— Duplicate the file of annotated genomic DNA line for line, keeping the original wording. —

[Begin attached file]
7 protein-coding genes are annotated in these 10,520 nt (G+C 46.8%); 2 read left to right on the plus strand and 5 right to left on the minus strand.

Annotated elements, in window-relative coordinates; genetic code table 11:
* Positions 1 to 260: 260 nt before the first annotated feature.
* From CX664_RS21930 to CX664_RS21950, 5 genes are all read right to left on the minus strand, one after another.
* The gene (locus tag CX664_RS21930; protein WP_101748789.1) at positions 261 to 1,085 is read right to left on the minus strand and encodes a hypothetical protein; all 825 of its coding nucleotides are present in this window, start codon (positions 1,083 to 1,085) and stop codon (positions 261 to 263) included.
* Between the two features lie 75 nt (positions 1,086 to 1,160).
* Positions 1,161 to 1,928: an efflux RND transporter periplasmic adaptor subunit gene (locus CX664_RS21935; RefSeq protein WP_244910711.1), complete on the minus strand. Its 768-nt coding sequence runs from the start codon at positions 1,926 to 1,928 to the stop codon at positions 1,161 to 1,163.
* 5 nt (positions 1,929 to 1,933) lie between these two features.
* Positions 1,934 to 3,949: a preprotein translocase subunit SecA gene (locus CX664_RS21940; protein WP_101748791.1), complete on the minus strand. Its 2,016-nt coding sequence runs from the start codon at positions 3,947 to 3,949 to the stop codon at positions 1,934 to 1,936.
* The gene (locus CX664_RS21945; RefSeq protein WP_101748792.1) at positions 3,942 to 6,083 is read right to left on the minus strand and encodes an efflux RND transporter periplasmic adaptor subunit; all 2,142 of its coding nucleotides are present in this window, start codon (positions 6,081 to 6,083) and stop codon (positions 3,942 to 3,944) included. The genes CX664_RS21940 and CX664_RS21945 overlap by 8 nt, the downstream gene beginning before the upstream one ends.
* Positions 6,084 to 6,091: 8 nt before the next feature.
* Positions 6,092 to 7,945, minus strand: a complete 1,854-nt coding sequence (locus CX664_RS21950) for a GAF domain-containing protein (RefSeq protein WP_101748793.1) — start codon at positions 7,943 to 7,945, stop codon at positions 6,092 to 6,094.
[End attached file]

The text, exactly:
7 protein-coding genes are annotated in these 10,520 nt (G+C 46.8%); 2 read left to right on the plus strand and 5 right to left on the minus strand.

Annotated elements, in window-relative coordinates; genetic code table 11:
* Positions 1 to 260: 260 nt before the first annotated feature.
* From CX664_RS21930 to CX664_RS21950, 5 genes are all read right to left on the minus strand, one after another.
* The gene (locus tag CX664_RS21930; protein WP_101748789.1) at positions 261 to 1,085 is read right to left on the minus strand and encodes a hypothetical protein; all 825 of its coding nucleotides are present in this window, start codon (positions 1,083 to 1,085) and stop codon (positions 261 to 263) included.
* Between the two features lie 75 nt (positions 1,086 to 1,160).
* Positions 1,161 to 1,928: an efflux RND transporter periplasmic adaptor subunit gene (locus CX664_RS21935; RefSeq protein WP_244910711.1), complete on the minus strand. Its 768-nt coding sequence runs from the start codon at positions 1,926 to 1,928 to the stop codon at positions 1,161 to 1,163.
* 5 nt (positions 1,929 to 1,933) lie between these two features.
* Positions 1,934 to 3,949: a preprotein translocase subunit SecA gene (locus CX664_RS21940; protein WP_101748791.1), complete on the minus strand. Its 2,016-nt coding sequence runs from the start codon at positions 3,947 to 3,949 to the stop codon at positions 1,934 to 1,936.
* The gene (locus CX664_RS21945; RefSeq protein WP_101748792.1) at positions 3,942 to 6,083 is read right to left on the minus strand and encodes an efflux RND transporter periplasmic adaptor subunit; all 2,142 of its coding nucleotides are present in this window, start codon (positions 6,081 to 6,083) and stop codon (positions 3,942 to 3,944) included. The genes CX664_RS21940 and CX664_RS21945 overlap by 8 nt, the downstream gene beginning before the upstream one ends.
* Positions 6,084 to 6,091: 8 nt before the next feature.
* Positions 6,092 to 7,945, minus strand: a complete 1,854-nt coding sequence (locus CX664_RS21950) for a GAF domain-containing protein (RefSeq protein WP_101748793.1) — start codon at positions 7,943 to 7,945, stop codon at positions 6,092 to 6,094.